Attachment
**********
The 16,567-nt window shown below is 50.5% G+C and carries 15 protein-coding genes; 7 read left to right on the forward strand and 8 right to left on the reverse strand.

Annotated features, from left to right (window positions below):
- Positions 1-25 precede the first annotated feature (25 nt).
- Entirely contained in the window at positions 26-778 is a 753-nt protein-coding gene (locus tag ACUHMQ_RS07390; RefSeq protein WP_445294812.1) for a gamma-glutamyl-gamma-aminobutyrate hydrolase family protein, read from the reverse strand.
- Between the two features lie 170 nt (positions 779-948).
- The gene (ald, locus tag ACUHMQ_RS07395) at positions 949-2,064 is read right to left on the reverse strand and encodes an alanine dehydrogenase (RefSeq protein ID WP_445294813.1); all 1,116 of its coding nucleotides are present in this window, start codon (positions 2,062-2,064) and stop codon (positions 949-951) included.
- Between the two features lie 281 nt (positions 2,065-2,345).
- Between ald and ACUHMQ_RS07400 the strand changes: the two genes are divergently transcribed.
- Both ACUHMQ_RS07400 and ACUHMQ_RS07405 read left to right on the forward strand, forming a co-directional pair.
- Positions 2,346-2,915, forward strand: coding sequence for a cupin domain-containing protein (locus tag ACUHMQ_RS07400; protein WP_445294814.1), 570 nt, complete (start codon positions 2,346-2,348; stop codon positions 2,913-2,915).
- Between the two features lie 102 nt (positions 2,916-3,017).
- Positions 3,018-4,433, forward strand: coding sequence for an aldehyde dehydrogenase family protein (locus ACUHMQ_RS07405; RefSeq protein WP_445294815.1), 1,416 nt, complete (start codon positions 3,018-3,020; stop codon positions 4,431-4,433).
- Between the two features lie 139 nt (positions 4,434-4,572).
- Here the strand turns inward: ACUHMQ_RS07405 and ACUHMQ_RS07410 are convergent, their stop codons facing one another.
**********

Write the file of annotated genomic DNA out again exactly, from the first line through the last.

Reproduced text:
The 16,567-nt window shown below is 50.5% G+C and carries 15 protein-coding genes; 7 read left to right on the forward strand and 8 right to left on the reverse strand.

Annotated features, from left to right (window positions below):
- Positions 1-25 precede the first annotated feature (25 nt).
- Entirely contained in the window at positions 26-778 is a 753-nt protein-coding gene (locus tag ACUHMQ_RS07390; RefSeq protein WP_445294812.1) for a gamma-glutamyl-gamma-aminobutyrate hydrolase family protein, read from the reverse strand.
- Between the two features lie 170 nt (positions 779-948).
- The gene (ald, locus tag ACUHMQ_RS07395) at positions 949-2,064 is read right to left on the reverse strand and encodes an alanine dehydrogenase (RefSeq protein ID WP_445294813.1); all 1,116 of its coding nucleotides are present in this window, start codon (positions 2,062-2,064) and stop codon (positions 949-951) included.
- Between the two features lie 281 nt (positions 2,065-2,345).
- Between ald and ACUHMQ_RS07400 the strand changes: the two genes are divergently transcribed.
- Both ACUHMQ_RS07400 and ACUHMQ_RS07405 read left to right on the forward strand, forming a co-directional pair.
- Positions 2,346-2,915, forward strand: coding sequence for a cupin domain-containing protein (locus tag ACUHMQ_RS07400; protein WP_445294814.1), 570 nt, complete (start codon positions 2,346-2,348; stop codon positions 2,913-2,915).
- Between the two features lie 102 nt (positions 2,916-3,017).
- Positions 3,018-4,433, forward strand: coding sequence for an aldehyde dehydrogenase family protein (locus ACUHMQ_RS07405; RefSeq protein WP_445294815.1), 1,416 nt, complete (start codon positions 3,018-3,020; stop codon positions 4,431-4,433).
- Between the two features lie 139 nt (positions 4,434-4,572).
- Here the strand turns inward: ACUHMQ_RS07405 and ACUHMQ_RS07410 are convergent, their stop codons facing one another.